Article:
Chancellor Rishi Sunak will deliver his Autumn Budget later this month, on 27 October 2021 – his second major fiscal announcement of the calendar year. A Spending Review is to be delivered at the same time, too.
While the Chancellor has the unenviable position of trying to claw back a colossal deficit, he’s also somewhat tied to pre-pandemic manifesto pledges made in 2019.
That some of those promises have already gone out the window should come as no surprise, following the unprecedented levels of public spending to shield the economy from COVID-19.
You have to wonder, though, what Sunak has up his sleeve, considering many of the annual tax allowances were frozen last spring and several tax changes for 2022/23 were revealed under the guise of the social care levy.
That leaves us in the unusual position of knowing many of the tax changes for 2022/23 more than six months before the new tax year starts, which we will attempt to round up now to give you virtually a full picture.
Subject to any further changes, Spring Budget 2021 confirmed the personal allowance will remain frozen at £12,570 up to and including 2025/26. The same applies to the thresholds involving income tax, capital gains tax, inheritance tax, and the VAT-registration thresholds.
For income tax, the basic-rate (20%) will apply on total income falling between £12,571 and £50,270. Above that up to £150,000, the higher-rate (40%) kicks in, before the additional-rate (45%) starts at £150,000.
There may well be some form of change to capital gains tax rates, but the annual exemptions will stay at £12,300 for individuals and £6,150 for most trusts.
The inheritance tax thresholds – the nil-rate band (£325,000) and residence nil-rate band (£175,000) – and the pensions lifetime allowance (£1,073,100) will be maintained at their existing levels until April 2026. As will the UK VAT-registration (£85,000) and deregistration (£83,000) thresholds.
NICs & dividends rates to increase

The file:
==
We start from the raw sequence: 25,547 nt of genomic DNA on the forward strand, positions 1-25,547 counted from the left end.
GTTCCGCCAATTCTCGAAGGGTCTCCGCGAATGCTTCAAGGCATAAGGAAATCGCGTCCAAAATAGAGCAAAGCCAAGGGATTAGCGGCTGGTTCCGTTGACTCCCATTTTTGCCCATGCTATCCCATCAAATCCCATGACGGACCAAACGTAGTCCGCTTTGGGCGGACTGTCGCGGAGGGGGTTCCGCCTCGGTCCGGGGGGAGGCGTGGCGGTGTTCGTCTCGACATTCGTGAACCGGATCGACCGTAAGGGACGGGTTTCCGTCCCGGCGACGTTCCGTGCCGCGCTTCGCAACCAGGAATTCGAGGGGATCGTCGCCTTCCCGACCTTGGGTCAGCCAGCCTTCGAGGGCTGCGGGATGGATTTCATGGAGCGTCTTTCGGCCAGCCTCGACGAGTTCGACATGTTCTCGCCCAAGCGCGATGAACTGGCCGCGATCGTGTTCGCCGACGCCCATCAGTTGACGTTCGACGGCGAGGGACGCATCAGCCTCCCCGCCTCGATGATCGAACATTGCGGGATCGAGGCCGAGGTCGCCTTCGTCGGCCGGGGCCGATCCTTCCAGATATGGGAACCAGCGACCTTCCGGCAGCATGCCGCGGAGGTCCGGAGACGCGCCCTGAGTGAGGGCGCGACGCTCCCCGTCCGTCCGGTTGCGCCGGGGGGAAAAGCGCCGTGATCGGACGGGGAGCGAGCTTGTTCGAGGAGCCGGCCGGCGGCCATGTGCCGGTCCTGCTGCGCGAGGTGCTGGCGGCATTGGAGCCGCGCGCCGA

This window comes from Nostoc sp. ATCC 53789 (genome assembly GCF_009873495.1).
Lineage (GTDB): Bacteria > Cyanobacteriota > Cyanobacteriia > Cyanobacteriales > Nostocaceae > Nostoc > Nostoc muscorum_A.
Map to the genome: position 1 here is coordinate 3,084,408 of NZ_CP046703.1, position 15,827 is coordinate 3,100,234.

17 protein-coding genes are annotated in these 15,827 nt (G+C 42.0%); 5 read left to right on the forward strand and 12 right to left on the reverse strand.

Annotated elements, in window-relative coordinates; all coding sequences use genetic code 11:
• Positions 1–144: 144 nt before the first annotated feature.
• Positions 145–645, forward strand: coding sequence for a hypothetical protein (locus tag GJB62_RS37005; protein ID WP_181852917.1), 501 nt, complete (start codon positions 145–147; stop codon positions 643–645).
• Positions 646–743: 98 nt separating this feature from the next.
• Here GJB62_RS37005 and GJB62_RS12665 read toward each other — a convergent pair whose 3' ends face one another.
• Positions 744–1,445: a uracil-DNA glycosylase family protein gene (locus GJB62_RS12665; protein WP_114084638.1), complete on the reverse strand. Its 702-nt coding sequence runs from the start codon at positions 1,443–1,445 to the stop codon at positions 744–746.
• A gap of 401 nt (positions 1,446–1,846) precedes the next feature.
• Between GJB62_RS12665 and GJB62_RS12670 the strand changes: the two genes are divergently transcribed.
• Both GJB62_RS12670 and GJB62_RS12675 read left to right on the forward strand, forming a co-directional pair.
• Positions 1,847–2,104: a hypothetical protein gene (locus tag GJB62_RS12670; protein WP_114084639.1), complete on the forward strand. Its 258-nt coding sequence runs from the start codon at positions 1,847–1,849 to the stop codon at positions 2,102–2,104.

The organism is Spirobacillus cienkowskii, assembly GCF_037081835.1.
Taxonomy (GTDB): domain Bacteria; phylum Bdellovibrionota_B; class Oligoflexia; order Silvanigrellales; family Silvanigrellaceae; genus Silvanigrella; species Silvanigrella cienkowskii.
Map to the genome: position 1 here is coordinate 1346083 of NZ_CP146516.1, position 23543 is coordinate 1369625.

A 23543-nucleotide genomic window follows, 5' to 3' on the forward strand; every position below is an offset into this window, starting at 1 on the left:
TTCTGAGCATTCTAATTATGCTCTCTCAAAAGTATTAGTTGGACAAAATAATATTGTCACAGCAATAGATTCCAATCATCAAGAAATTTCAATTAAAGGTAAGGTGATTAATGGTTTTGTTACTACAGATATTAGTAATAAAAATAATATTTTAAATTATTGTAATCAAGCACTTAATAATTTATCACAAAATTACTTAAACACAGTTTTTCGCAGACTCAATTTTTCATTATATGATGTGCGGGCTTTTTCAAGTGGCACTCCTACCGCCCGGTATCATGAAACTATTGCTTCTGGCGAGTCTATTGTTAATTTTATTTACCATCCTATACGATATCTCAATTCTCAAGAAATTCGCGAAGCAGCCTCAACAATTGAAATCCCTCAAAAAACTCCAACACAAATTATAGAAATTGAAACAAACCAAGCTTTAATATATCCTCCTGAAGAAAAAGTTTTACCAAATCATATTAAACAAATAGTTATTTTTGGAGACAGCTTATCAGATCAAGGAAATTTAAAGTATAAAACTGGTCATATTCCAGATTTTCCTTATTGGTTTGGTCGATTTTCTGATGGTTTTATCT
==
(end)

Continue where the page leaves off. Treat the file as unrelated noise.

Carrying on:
While the National Insurance contributions (NICs) thresholds and dividend allowance remain frozen for 2022/23, their respective rates will all increase by 1.25% from 6 April 2022.
The main and higher rates of Class 1 (employees’) NICs will increase to 13.25% and 3.25% respectively, while Class 1 (employers’) NICs will rise to 15.05% for 2022/23. The main and higher rates of Class 4 (self-employed) NICs rates will go up to 10.25% and 3.25%, respectively.
For dividends, basic-rate taxpayers will soon pay 8.75% tax on dividends from April 2022. Higher-rate taxpayers are now expected to pay 33.75%, and additional-rate taxpayers will pay 39.35%.
So other than stealth tax grabs from freezing certain allowances and tax increases to fund a social care overhaul in England, what other options does Sunak have?
For starters, business rates in England look certain to change. Inflation hit 3.2% in August and September’s inflation rate will determine the business rates increase for 2022/23. A fundamental report is due for publication this autumn, which could contain drastic change to this business tax.
Basis periods affect every unincorporated business in the UK and these seem almost certain to move to a tax-year basis, probably to coincide with the launch of Making Tax Digital for income tax from April 2024.
Stamp duty in England is also an interesting one when you consider the Treasury actually increased receipts during the recent property tax holiday. An outside bet could include stamp duty and council tax being merged to form some form or proportional property tax.
Whatever the tax changes are for 2022/23, we have our fingers on the pulse and will keep you updated in due course. For anything else, contact us on firstname.lastname@example.org or call 01363 773191.